A number of critics have argued that the critical potential of art and the figure of the artist has been co-opted and neutralised as culture becomes an expedient resource in the management of publics on a global scale (Yudice 2004, Holmes 2004). This paper argues that there can be pedagogical value in recognising the inevitable conflict and tension in international cultural and educational exchanges and making this it apparent through a collective dialogical process. It takes as an example Nine Urban Biotopes (9UB), an international, socially engaged art project funded by the EU Culture Programme, delivering artistic research and cultural exchange in seven cities across South Africa and Europe in 2014. This transdisciplinary project brought together academics and practitioners and experts in participatory and socially engaged art, architecture and housing, to work in collaboration exploring the challenges of urban sustainability, (including he sustainability of cultural commissioning itself). Local 'biotopes', consisting of cultural partners, and smaller NGO's, hosted visiting arts practitioners who responded to issues of regeneration and development, community safety, migration, housing, and economic subsistence in the thick of life, at the local level in each city. The creative practitioner occupied a nodal point 9UB's multi-layered network at which the multiple expectations and investments and meta and micro-agendas of hosts, local participants, coordinating and funding partners came together. Drawing on Mouffe's (2007) theories of agonistic pluralism this paper examines the role of the academic partner and the visiting artist practitioner in order to critically examine the inevitable antagonisms inherent to participatory work and international cultural exchange.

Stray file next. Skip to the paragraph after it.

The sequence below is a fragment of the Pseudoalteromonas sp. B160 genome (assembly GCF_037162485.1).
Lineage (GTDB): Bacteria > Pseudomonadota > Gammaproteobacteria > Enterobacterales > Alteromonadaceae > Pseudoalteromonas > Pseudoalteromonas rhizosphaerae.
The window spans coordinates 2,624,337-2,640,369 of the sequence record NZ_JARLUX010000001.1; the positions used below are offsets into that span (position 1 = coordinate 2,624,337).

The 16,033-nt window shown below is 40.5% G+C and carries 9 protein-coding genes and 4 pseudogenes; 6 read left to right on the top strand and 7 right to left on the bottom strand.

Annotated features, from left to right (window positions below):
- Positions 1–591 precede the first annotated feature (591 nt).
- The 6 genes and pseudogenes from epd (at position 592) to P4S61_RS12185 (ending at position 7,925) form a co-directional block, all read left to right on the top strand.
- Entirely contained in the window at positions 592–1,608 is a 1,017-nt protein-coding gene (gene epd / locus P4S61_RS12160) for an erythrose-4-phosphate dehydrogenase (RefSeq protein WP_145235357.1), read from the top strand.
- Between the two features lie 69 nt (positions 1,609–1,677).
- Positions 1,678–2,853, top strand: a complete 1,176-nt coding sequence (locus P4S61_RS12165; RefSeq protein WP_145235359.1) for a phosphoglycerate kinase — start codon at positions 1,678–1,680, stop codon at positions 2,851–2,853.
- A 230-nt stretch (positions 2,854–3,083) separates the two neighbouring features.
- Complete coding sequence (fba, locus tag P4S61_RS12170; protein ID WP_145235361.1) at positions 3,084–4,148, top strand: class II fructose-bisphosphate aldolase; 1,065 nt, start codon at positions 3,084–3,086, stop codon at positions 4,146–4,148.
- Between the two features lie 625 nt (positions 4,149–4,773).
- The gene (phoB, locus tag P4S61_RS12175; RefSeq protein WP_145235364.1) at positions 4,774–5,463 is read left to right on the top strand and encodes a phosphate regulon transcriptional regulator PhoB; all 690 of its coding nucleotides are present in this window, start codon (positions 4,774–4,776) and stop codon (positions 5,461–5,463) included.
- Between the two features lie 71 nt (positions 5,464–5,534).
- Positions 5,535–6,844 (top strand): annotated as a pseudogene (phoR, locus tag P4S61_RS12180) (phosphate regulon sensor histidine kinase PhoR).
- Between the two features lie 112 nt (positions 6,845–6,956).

15 minute paper by Alison Rooke (Goldsmiths) and Christian von Wissel (Goldsmiths).
Session two (parallel panel two): 14.00 - 16.00, Thursday 17 September, Darwin Building B12/B15.
Image: Nine Urban Biotopes dialogue meeting in Saint Denis, Paris.